Job Support Scheme

With effect from 1 November 2020, the new Job Support Scheme (“JSS”) will come into force.  The key details of the JSS are as follows:

  • It is designed to support the wages of employees who are in viable jobs, but on shorter working hours.
  • Employees must work at least 1/3 of their normal working hours and be paid by their employer for those hours.
  • For the hours not worked, the government and the employer will each pay one third of an employee’s salary.
  • The level of grant will be calculated based on an employee’s usual salary, capped at £697.92 per month.
  • All small and medium enterprises are eligible to participate in the JSS.
  • Larger businesses, whose turnover has fallen as a result of coronavirus, are also eligible to participate in the JSS, subject to complying with certain conditions, including restrictions on capital distributions to their shareholders.
  • The JSS is open to all employers, including those who have not participated in the CJRS.
  • The JSS will remain in force for 6 months from 1 November 2020.
  • Employers will not be permitted to issue notices

UK HR Solutions: Sickness Absence FAQs

Welcome to the next post in our weekly series of hands-on guidance for UK HR professionals. In this series we look at common HR issues that you’ll encounter in the workplace and give you practical guidance on how to deal with them. Over the course of the series we’re covering a variety of topics, such as how to handle grievances, disciplinaries, suspension, performance management and much more besides.

This week we continue our look at managing sickness absence with a set of FAQs that UK employers commonly ask.

Click here to read our sickness absence FAQs.

This article was co-written with Trainee Solicitor Peter Summerfield.

Coronavirus: new UK restrictions – implications for employers

Amidst rising numbers of infections, the UK government has, today, made an announcement in relation to new Coronavirus restrictions.

Key highlights of the new restrictions

  • employees who can work from home should do so;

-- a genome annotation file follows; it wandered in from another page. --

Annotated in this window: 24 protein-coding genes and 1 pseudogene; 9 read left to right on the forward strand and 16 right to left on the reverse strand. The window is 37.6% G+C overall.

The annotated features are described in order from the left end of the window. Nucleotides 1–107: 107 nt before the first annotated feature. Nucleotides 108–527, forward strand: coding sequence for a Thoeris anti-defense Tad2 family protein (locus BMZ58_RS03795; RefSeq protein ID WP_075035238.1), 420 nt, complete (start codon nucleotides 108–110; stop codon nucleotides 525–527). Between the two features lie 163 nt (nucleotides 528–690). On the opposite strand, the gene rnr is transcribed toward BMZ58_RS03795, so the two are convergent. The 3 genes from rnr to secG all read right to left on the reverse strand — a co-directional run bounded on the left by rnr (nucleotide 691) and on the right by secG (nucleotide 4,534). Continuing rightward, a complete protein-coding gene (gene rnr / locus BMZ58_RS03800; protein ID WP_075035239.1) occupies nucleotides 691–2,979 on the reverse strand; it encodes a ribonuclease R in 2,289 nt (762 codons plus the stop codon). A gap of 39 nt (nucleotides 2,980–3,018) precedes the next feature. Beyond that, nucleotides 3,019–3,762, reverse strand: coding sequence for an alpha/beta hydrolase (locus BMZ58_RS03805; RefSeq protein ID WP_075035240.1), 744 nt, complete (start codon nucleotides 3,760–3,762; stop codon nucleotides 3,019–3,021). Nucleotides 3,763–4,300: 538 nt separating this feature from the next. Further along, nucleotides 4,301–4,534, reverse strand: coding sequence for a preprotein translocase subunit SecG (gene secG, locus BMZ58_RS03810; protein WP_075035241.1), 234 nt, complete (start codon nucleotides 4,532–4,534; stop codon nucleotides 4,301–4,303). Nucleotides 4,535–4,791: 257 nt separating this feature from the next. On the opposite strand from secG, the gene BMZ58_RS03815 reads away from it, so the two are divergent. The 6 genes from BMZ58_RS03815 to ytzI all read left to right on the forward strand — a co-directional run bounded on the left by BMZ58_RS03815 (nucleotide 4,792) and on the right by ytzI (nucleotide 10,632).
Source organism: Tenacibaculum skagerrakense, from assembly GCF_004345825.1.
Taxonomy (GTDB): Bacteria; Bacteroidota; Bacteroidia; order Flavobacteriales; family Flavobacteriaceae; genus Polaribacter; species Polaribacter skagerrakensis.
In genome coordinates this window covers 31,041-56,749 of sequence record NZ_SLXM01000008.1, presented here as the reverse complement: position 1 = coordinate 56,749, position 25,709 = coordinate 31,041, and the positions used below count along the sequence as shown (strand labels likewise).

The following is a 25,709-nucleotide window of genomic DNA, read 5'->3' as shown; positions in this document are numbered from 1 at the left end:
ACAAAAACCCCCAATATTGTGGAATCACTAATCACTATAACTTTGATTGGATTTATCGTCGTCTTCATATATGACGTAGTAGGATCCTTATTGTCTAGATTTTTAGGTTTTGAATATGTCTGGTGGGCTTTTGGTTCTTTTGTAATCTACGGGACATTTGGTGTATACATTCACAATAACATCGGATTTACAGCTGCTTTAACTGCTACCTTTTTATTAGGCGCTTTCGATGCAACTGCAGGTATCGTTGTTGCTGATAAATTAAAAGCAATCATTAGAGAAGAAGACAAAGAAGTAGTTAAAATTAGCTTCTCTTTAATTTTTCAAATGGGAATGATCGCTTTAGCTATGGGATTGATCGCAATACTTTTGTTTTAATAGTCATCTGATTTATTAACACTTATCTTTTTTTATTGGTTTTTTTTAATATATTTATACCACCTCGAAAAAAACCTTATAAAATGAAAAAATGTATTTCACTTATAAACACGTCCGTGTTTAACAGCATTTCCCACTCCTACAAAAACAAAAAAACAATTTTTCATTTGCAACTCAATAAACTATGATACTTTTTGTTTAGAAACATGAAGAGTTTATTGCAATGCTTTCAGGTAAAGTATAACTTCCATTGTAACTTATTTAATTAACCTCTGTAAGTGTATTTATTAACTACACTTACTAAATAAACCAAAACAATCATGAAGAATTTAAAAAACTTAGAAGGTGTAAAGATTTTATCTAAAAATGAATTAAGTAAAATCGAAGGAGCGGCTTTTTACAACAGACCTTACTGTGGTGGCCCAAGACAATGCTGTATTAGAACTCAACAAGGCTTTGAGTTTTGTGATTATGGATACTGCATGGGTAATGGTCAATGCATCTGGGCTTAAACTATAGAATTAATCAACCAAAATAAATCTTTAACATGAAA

• restaurants, bars and pubs must operate a table service only and must close at 10pm each day from 24 September 2020;
  • retail and hospitality staff will be required to wear face coverings;
  • retail, leisure and hospitality businesses are now legally required to ensure that their premises are COVID secure;
  • conferences and sporting events will not re-open from the beginning of October, as previously planned; and
  • tighter penalties will be applied, including fines of up to £10,000 for businesses which break COVID rules.

The above restrictions are anticipated to continue in place for the next 6 months.

Implications for employers

  • Plans to bring employees back to the office will need to be reconsidered in light of this announcement.
  • Employers operating in the leisure and hospitality sector will need to be mindful of the need to make changes to working hours and shift patterns.
  • These restrictions, combined with the cessation of the furlough scheme at the end of October 2020, may mean that employers will need to consider whether redundancies are necessary.

BCLP has assembled a COVID-19 Employment & Labor taskforce to assist clients with employment law issues across various jurisdictions. You can contact the taskforce at: COVID-19HRLabour&EmploymentIssues@bclplaw.com. You can also view other thought leadership, guidance, and helpful information on our dedicated COVID-19

California Passes COVID-19 Supplemental Paid Sick Leave Law

On September 9, California Governor Newsom signed a bill that establishes COVID-19 supplemental paid sick leave (“COVID-19 PSL”) for California workers generally not covered by the federal Families First Coronavirus Response Act (“FFCRA”).

Important Dates